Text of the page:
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Is it correct to put dynamic_cast in loop??

//Searches for the reservation with the given reservation number, and   //deletes it. Uses the confirmReservation function if the reservation to be     //deleted was an OK one 
void cancelReservation(string resNum)
    for (int i=0;i<seats+waitingListMax;i++)
        for (int seat=i;seat<seats;seat++)
    Ok* okptr=dynamic_cast <Ok*>(reservations[seat]);
        for ( int wait=seats;wait<seats+waitingListMax;wait++)
    Waiting* waitingptr=dynamic_cast <Waiting*>(reservations[wait]);
        if ((reservations[i]!=0) && (reservations[i]->getReservationNumber()==resNum))
            if (okptr)
                //doing somting
            if (waitptr)
                //doing somthing else
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Why wouldn't it be ok? I mean, your code just overwrites the same pointer time and time again, but the cast itself is fine. –  Ed S. Dec 10 '12 at 8:33
What are you trying to do exactly? you are overwriting each cast with the next one.. onto a variable which is destroyed immediately after the loop finishes –  Karthik T Dec 10 '12 at 8:34
It's ok, but not the way you have done. Your casts are overwriting, so effectively only the last one remains. –  iammilind Dec 10 '12 at 8:35
What is exactly your concern? vtbl lookup performance? –  Pavel Radzivilovsky Dec 10 '12 at 8:35
@KarthikT I'm going to cancel reservations and check its type. If it is an OK Reservation and there are Waiting reservations on the list, then the OK reservation will be deleted and call confirm function which will put the first Waiting reservation on the waiting list in place of a removed OK reservation –  Judy Dec 10 '12 at 8:53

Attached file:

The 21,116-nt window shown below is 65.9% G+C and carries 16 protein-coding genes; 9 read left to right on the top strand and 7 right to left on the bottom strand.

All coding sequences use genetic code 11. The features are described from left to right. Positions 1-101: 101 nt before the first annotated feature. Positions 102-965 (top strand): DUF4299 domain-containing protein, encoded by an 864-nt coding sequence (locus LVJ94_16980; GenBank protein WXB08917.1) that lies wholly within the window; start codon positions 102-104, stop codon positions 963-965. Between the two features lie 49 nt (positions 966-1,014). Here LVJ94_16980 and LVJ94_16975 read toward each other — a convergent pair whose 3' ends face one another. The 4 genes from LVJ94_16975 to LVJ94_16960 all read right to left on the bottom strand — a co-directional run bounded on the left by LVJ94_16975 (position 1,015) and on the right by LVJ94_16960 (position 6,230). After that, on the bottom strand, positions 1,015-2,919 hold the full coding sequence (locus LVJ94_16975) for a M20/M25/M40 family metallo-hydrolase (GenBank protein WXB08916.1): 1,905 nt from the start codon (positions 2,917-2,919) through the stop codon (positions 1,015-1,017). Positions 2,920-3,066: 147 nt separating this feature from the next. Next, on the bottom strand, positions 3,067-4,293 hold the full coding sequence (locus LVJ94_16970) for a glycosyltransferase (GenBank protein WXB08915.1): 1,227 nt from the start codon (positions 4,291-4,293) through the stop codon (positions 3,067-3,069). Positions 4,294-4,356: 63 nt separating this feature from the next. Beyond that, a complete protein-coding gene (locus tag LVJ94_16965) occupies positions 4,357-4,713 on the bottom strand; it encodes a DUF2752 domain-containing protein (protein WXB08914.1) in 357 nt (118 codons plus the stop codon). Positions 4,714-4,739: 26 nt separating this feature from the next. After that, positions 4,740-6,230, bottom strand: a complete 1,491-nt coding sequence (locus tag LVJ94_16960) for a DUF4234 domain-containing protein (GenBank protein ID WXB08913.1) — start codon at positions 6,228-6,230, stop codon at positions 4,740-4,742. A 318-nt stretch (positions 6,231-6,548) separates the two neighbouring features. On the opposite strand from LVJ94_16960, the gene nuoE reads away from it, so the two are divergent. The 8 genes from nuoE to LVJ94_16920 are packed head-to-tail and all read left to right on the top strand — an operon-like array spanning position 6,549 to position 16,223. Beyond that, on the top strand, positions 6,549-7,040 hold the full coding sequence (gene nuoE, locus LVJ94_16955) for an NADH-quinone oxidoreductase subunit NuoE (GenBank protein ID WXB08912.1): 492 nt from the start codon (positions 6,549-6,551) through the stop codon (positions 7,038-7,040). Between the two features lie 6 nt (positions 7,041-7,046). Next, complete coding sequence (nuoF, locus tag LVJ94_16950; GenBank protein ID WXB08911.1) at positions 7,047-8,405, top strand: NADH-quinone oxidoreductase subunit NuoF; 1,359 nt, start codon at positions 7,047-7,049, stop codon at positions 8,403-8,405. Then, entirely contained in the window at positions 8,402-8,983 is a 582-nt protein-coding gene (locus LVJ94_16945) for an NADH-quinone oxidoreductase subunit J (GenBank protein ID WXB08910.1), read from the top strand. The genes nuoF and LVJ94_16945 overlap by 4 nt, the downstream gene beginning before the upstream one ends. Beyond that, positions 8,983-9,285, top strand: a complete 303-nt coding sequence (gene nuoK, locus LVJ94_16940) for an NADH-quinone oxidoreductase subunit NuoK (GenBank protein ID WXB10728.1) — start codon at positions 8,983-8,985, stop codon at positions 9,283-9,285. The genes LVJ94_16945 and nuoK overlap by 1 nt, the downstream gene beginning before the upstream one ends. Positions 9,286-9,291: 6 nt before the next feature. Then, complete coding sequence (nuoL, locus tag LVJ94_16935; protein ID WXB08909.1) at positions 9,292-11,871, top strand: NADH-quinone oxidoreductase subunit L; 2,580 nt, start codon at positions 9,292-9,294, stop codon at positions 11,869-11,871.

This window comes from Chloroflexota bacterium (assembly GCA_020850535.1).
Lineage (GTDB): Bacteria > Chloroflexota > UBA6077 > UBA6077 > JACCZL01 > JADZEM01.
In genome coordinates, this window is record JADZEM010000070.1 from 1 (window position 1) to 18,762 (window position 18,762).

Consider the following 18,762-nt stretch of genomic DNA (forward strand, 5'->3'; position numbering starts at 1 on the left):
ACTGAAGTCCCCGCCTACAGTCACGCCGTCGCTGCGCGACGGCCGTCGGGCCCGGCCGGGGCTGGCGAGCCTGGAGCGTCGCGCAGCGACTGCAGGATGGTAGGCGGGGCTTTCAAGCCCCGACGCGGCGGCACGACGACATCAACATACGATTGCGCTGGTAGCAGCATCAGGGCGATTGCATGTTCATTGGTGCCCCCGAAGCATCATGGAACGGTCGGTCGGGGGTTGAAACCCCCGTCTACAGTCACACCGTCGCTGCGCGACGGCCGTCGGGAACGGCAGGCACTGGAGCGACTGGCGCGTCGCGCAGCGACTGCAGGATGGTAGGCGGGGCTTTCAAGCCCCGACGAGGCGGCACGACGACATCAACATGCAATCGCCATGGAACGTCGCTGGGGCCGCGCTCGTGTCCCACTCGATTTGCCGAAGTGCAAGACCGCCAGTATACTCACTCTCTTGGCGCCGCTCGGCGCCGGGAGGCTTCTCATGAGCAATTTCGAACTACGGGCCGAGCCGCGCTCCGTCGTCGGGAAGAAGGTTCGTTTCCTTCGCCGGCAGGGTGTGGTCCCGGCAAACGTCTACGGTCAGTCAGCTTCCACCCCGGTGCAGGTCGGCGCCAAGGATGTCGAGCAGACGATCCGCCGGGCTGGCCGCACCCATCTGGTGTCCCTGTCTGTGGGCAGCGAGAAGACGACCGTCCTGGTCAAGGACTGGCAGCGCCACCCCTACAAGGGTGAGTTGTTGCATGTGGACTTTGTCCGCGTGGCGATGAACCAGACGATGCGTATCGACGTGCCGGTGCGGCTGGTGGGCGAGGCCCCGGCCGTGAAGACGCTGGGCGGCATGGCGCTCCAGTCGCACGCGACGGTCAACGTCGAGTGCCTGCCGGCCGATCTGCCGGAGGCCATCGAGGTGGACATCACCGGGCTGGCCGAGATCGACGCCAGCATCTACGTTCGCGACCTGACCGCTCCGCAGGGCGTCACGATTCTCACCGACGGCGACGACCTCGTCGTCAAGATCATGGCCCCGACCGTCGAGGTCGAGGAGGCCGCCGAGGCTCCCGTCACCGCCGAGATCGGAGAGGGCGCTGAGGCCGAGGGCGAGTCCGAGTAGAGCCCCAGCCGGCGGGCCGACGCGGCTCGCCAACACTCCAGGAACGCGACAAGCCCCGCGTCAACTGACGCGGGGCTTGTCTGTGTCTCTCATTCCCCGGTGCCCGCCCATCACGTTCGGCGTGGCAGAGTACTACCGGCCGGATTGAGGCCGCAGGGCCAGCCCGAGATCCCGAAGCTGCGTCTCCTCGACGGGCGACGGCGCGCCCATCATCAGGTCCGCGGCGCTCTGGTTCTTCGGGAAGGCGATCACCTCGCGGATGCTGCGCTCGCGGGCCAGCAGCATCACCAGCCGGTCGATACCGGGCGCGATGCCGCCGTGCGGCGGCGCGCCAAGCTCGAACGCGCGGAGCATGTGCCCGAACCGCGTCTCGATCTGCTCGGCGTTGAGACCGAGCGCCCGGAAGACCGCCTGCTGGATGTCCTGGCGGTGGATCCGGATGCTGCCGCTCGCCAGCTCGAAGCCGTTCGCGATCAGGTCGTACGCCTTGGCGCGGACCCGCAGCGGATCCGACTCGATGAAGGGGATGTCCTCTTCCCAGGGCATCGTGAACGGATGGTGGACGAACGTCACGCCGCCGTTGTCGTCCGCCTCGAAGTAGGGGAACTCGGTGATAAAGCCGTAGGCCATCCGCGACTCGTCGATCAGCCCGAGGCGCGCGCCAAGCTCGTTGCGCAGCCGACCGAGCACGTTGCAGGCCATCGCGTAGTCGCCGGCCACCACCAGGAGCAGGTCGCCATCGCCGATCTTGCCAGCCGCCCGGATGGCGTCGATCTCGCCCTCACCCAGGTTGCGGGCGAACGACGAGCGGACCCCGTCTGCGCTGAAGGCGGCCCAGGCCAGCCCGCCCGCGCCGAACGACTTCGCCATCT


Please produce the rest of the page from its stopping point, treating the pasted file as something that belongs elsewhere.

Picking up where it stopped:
2 Answers 2

Nothing wrong in putting it under a for loop.
Your class should be polymorphic though but that is a basic condition for using dynamic_cast.

In your example, You are not really acheiving much because you overwrite the pointer on every iteration. But that is probably your simplification of original code.

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There's nothing wrong with using dynamic_cast within a loop.

But your code does have a different problem: the pointers okptr and waitingptr are only scoped to the innermost {}, so can't be used later.

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yes that's my mistake .. thanks alot –  Judy Dec 10 '12 at 8:41

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